If I haven’t said so in specific terms before, you’ve likely gained the impression on here that it’s always a thrill for me to get dressed up and venture outside my house as Allison. And while I’m one who normally likes the intimacy of small groups, an awesome feeling always surfaces in me when en femme in a large congregation of people. Such was the case again last Friday evening:
OutReach, the LGBT+ support center here in Madison, staged its annual awards banquet last week. at the Monona Terrace Community & Convention Center. As the name implies, the event is a combination of a fine meal, friendly conversation, and awards to those who promote equality and quality of life for the LGBT+ community.
As I indicated when I wrote about attending last year’s event, the OutReach Awards Banquet is a black-tie affair, meaning that you’d look out of place in grubby jeans and an old shirt. Of course, I would never take that sartorial route for such a splendid soiree.
Yep, that’s yours truly posing for the camera early in the evening before enjoying dinner with the TG/CD support group, who covered the cost of a couple of tables for group members in the hall. (Yes, there was a fee to attend, as proceeds go to support some of OutReach’s programs. Groups such as my support group do purchase tables for their members.) Unlike the night last year when I first attended the OutReach Banquet, my day that preceded it didn’t find me going back and forth in and out of town. While I did have to work during the day, I got to skip the final half-hour to head home, change into feminine attire, put on makeup, and drive to Monona Terrace. No quick change at the event for me, this year at least.
Oh, my dress? Well, it’s a dress and coordinating jacket, and both are made of a lacy outer lining accented in gold beads and fabric. The lining is mocha in color, and it provides a nice contract that isn’t too dark and also doesn’t take away from the glimmer. I found this dress in the waning days of Boston Store’s “going out of business” sale back in August. I took one look at it on the rack and knew it would be perfect for the OutReach banquet. And, yes, I took advantage of the deep store-closing discount — from $119 to about $12, or so I want to recall.
Whatever the price, I looked like a million bucks. And, yes, I did get more than a few compliments. I wasn’t the only glamorous looking girl at our table, however. One of our group moderators wore a pair of just-past-the-knee boots that went perfectly with her outfit. And my friend, Jen, wore this absolutely stunning rose red gown.
But enough about who wore what at which table. Let’s give some props to some of the other people who attended the banquet. Let’s start with a gentleman who got on the elevator entrance to Monona Terrace with me. He was just a fellow attendee, but he did something rather sweet — not for me but for his partner, who forgot his phone at home. He went back home, braving evening rush hour traffic and probably sacrificing a primo parking spot they just grabbed, all for the sake of retrieving something of some significant importance for his significant other. How sweet and unselfless is that? If that doesn’t merit some sort of an award, at least his partner’s gratitude would suffice.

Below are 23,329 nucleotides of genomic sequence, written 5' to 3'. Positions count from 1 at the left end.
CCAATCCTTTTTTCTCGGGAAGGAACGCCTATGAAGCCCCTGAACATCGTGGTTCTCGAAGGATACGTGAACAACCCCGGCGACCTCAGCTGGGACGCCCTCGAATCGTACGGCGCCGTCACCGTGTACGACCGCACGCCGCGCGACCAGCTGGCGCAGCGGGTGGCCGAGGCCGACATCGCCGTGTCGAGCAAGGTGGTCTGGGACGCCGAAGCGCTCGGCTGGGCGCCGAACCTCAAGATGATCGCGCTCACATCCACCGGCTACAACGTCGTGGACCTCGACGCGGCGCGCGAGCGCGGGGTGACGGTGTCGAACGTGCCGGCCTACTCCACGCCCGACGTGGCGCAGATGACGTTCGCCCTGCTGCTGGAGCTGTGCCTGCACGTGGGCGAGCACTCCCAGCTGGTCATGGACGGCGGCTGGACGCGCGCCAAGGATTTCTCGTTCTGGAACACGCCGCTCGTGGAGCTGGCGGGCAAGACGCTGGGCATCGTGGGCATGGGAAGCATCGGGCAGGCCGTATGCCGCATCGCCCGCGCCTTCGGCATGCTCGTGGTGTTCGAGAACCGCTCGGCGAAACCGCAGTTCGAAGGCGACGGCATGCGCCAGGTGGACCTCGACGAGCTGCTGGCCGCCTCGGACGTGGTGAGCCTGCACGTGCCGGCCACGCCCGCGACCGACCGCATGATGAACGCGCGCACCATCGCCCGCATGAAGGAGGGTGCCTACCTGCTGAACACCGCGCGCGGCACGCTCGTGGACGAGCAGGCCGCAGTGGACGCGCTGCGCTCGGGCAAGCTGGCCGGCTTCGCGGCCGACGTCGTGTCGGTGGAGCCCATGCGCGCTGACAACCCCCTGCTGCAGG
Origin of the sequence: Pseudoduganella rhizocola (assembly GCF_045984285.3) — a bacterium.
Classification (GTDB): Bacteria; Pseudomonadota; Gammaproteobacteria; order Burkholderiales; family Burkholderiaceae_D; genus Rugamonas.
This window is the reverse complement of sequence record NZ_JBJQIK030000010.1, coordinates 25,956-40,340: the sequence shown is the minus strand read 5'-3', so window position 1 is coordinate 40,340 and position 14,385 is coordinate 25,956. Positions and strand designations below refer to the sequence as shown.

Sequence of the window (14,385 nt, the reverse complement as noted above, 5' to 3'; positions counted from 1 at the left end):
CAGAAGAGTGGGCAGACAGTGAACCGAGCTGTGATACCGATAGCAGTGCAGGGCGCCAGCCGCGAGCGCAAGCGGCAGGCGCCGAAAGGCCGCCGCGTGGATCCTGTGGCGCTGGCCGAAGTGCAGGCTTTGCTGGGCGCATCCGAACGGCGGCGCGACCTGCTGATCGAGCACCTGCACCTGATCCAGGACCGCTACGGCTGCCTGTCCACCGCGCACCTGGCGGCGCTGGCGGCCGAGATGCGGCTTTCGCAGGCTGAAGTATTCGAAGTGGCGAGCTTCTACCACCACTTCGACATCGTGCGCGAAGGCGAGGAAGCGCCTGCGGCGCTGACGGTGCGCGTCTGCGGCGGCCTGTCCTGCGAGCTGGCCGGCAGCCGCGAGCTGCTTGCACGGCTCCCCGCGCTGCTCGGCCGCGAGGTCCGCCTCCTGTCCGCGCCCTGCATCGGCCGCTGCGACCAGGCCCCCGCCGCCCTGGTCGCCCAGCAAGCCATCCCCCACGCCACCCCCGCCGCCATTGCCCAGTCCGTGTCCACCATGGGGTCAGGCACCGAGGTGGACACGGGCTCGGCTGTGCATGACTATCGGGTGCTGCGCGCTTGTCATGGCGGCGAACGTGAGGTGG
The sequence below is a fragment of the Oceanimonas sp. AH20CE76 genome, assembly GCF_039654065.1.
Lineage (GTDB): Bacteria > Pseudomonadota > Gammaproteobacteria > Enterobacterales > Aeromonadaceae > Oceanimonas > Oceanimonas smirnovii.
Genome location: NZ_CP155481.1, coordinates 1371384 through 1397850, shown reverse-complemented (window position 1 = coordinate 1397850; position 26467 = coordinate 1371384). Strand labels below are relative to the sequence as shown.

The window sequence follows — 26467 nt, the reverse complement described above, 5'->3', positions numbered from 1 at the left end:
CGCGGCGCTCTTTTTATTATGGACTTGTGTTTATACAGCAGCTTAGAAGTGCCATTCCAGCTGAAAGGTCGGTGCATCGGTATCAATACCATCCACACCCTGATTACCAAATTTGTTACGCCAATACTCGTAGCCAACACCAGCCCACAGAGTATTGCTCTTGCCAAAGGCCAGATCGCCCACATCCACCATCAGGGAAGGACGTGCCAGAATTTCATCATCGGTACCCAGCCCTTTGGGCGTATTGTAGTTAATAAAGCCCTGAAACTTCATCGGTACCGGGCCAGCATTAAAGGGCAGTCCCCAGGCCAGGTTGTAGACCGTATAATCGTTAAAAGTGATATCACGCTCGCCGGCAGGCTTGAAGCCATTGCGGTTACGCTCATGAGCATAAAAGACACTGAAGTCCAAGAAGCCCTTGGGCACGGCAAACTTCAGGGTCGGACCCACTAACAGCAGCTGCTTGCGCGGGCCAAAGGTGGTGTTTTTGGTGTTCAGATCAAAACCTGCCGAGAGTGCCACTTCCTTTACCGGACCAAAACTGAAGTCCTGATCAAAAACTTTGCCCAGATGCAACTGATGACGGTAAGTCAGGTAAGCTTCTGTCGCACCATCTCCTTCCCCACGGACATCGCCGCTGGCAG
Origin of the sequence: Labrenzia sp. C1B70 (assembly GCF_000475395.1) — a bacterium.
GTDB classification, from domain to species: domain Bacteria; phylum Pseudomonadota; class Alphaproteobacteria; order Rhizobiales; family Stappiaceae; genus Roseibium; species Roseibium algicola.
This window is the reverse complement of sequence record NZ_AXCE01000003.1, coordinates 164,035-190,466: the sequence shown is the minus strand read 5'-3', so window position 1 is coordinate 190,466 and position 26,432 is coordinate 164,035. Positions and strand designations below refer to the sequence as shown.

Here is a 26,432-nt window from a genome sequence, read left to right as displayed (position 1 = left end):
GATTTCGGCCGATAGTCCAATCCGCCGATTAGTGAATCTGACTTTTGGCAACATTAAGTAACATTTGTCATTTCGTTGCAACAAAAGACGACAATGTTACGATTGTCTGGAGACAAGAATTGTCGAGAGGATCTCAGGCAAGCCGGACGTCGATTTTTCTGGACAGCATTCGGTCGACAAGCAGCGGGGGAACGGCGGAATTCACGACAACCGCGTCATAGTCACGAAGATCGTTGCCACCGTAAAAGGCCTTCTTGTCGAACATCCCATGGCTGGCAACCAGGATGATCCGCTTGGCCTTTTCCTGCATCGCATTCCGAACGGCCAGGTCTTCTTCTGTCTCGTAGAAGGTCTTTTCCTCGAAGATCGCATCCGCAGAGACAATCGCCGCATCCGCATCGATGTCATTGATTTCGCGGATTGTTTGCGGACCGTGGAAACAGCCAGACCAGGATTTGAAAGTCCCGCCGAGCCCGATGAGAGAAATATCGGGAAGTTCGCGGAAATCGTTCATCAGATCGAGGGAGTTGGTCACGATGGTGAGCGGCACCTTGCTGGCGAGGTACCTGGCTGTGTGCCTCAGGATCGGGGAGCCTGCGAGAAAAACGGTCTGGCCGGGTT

Then there were those who came up to the dais and the podium, including OutReach’s executive director and board president. Both gentlemen naturally mentioned OutReach’s highlights during the past year, but they didn’t shy away from talking about controversy, namely the brouhaha that surrounded this year’s OutReach Pride Parade & Rally back in August. Yes, it went off without a hitch, but not without more than a few people in the community raising a ruckus beforehand. But their comments that night reinforced OutReach’s commitment to listen to and respect those of color in the LGBT community and their concerns about standing up for their safety.
One tidbit from the opening remarks was significant on the monetary front: A longtime volunteer at and donor to OutReach passed away last June. His name was Bill Wartmann, and he did everything from facilitating a support group to arranging events to helping pony up money to help with moving expenses and create a gender-neutral client restroom when OutReach moved to its present offices in 2016. Bill Wartmann left behind a monetary endowment through the Madison Community Foundation that would support OutReach and its programs and advance their mission after his death. The size of the endowment: $1 million, which will be spread out over multiple years ($40,000 a year for 25 years or something like that). The words “one million dollars” almost took my breath away upon hearing them, and they will mean so much to OutReach in the long run.
Mixed in with the speechifying was some hardware. In last year’s post about the banquet, I didn’t get the chance to celebrate those who earned awards. Let’s correct that this year by highlighting the honorees. I mean, it can’t be the OutReach Awards Banquet without awards, right? The image you see above is when James Van Abel was awarded the OutReach Volunteer of the Year. James has fulfilled several volunteer roles with OutReach in the two short years since he returned to Madison, including front desk work, volunteer training, and deliveries. Speaking as someone who’s been honored for their own volunteer work, it’s always good to see a great volunteer recognized for their good deeds.